Ten consecutive audits of the Ethereum-based lending protocol Euler Finance over a two-year period found it to be “nothing more than low risk” and with “no remaining concerns” before to a $196 million attack.
On March 17, Euler Laboratories CEO Michael Bentley detailed the “hardest days” of his life following Euler’s $196 million flash loan attack on March 13. He retweeted one user who shared that Euler has received 10 audits from six different organizations, and he added that the site “has always been a security-minded initiative.”
From May 2021 through September 2022, blockchain security organizations such as Halborn, Solidified, ZK Labs, Certora, Sherlock, and Omnisica audited Euler Financial smart contracts. Halborn graded its risk assessment by calculating the “probability of a security event” and its potential impact, with risk levels ranging from extremely low and informational to critical — Euler earned “nothing greater than low risk.”
A report of Halborn’s audit released in December 2022 indicated that it had found “an overall satisfactory outcome.” According to the report, Halborn “inspected and studied” 23 smart contracts during a one-month period, identifying just “two low risks and three informational” problems. According to Euler, it assessed Halborn’s coverage and decided that the risks “offer no substantial hazards.”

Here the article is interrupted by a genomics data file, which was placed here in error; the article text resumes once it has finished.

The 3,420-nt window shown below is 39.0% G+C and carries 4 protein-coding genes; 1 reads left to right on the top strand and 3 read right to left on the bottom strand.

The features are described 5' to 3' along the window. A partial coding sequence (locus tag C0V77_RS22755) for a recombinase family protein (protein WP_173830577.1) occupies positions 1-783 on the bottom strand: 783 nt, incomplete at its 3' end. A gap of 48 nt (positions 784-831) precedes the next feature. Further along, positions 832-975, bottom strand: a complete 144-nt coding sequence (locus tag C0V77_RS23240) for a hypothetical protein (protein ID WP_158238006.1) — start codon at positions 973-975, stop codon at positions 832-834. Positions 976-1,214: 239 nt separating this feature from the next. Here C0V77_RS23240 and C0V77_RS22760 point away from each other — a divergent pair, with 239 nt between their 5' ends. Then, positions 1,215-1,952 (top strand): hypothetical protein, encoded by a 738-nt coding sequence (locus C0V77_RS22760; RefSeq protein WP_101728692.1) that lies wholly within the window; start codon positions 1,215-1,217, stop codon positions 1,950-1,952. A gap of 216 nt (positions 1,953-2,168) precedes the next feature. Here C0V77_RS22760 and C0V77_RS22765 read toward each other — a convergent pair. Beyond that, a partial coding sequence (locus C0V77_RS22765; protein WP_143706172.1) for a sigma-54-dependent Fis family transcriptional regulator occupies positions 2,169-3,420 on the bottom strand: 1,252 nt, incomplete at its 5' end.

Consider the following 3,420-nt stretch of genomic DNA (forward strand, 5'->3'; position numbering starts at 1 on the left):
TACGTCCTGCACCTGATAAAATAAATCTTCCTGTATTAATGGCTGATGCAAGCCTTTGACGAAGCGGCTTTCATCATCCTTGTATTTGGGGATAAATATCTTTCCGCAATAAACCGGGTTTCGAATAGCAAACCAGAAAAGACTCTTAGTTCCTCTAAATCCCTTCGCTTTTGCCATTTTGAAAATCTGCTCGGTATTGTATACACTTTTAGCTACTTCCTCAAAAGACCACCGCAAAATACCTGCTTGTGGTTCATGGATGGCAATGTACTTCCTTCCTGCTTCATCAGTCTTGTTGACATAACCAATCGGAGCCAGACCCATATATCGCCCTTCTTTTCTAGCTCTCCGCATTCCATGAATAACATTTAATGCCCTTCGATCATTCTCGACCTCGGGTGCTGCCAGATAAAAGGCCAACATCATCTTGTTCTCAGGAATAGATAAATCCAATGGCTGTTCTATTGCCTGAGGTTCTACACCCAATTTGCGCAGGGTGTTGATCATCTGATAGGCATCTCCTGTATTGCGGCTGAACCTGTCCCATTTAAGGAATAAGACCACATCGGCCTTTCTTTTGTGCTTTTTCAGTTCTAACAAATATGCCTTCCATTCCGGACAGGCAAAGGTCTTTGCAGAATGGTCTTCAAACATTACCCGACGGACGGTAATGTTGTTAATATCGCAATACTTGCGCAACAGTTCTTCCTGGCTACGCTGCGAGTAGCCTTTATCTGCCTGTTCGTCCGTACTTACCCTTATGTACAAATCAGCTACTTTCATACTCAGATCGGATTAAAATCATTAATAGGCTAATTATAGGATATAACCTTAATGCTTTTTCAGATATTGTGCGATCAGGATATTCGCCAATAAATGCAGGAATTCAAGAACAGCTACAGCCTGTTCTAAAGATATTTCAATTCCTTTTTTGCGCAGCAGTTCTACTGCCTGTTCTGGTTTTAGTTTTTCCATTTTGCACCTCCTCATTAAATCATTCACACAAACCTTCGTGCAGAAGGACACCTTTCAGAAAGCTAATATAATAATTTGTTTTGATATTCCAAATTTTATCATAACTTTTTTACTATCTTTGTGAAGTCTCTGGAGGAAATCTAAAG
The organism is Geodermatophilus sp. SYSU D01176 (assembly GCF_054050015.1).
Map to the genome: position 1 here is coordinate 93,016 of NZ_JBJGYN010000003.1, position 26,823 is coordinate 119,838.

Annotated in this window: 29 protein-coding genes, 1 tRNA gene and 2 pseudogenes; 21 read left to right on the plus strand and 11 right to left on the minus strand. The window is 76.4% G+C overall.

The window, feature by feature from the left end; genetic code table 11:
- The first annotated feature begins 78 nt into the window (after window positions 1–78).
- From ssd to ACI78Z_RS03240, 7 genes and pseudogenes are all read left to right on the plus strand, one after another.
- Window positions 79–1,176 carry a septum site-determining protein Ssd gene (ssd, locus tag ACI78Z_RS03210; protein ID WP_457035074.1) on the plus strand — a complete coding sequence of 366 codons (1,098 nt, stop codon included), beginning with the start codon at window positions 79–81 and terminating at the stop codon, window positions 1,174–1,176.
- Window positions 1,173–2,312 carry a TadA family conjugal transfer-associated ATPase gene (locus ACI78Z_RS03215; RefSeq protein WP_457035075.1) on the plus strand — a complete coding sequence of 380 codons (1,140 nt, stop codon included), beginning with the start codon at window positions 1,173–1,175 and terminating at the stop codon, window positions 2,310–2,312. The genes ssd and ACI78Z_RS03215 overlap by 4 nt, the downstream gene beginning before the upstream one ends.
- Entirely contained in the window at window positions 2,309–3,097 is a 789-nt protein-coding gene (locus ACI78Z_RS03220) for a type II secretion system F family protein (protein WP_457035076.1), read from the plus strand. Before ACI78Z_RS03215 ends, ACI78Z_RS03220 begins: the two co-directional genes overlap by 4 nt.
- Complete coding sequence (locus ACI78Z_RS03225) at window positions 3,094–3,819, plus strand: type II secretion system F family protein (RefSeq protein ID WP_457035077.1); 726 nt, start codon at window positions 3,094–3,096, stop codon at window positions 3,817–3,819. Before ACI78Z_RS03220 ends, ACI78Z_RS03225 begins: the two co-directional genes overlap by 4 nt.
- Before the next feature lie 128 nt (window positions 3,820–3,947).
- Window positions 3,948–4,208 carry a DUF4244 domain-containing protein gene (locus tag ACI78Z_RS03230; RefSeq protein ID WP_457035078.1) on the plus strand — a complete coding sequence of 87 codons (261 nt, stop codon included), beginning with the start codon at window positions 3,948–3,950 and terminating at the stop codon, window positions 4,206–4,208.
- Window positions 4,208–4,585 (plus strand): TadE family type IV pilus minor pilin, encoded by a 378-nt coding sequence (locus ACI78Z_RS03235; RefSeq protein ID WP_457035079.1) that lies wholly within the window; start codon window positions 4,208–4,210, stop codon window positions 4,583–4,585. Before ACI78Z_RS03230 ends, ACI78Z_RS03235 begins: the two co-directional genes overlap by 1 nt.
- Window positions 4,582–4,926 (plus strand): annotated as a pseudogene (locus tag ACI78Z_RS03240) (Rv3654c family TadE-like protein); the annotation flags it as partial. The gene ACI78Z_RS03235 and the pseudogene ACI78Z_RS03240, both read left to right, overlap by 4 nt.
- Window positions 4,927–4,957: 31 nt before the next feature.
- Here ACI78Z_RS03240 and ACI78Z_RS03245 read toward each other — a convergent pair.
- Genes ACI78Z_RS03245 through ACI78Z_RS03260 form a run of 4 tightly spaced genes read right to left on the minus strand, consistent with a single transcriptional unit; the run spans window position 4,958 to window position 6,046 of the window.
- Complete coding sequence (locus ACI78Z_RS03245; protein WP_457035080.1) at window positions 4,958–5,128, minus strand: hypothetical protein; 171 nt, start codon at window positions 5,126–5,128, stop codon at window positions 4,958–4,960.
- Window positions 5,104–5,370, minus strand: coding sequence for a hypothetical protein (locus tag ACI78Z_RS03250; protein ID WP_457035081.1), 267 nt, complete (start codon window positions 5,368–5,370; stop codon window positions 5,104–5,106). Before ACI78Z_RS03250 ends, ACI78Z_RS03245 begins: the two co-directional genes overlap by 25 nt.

Omnisica, a blockchain security firm, corrected various “incorrect paradigms” in Euler’s basic swapper implementation, as well as how the swap mode was “managed by the software” — but claimed in the report that Euler “fully dealt” with these concerns, and “no unresolved issues” remained. Within hours after Euler issued a $1 million bounty for information leading to the hacker’s arrest, the protocol’s hacker began transferring assets through crypto mixer Tornado Cash on March 16.
Bentley claimed in a recent Twitter thread that he will never “forgive the attacker” because the hack forced him to “sacrifice time” with his newborn kid, but he praised security specialists who are “working on leads” for the inquiry. Barely 24 hours before the bounty, Euler issued a warning, threatening to launch one “that leads to your imprisonment and the return of all monies” if 90% of the cash were not returned within 24 hours.